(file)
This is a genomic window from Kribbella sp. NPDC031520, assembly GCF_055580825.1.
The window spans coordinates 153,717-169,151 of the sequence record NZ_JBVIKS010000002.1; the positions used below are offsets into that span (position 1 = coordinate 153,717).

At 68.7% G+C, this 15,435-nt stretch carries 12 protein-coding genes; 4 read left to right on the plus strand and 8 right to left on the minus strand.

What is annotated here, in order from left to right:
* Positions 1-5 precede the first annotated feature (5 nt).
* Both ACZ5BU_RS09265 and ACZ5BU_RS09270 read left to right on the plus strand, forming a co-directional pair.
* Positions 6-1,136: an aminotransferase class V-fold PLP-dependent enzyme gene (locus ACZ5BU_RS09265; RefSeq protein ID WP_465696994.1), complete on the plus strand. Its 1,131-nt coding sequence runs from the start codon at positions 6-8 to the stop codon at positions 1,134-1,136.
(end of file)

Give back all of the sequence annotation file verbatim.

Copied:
This is a genomic window from Kribbella sp. NPDC031520, assembly GCF_055580825.1.
The window spans coordinates 153,717-169,151 of the sequence record NZ_JBVIKS010000002.1; the positions used below are offsets into that span (position 1 = coordinate 153,717).

At 68.7% G+C, this 15,435-nt stretch carries 12 protein-coding genes; 4 read left to right on the plus strand and 8 right to left on the minus strand.

What is annotated here, in order from left to right:
* Positions 1-5 precede the first annotated feature (5 nt).
* Both ACZ5BU_RS09265 and ACZ5BU_RS09270 read left to right on the plus strand, forming a co-directional pair.
* Positions 6-1,136: an aminotransferase class V-fold PLP-dependent enzyme gene (locus ACZ5BU_RS09265; RefSeq protein ID WP_465696994.1), complete on the plus strand. Its 1,131-nt coding sequence runs from the start codon at positions 6-8 to the stop codon at positions 1,134-1,136.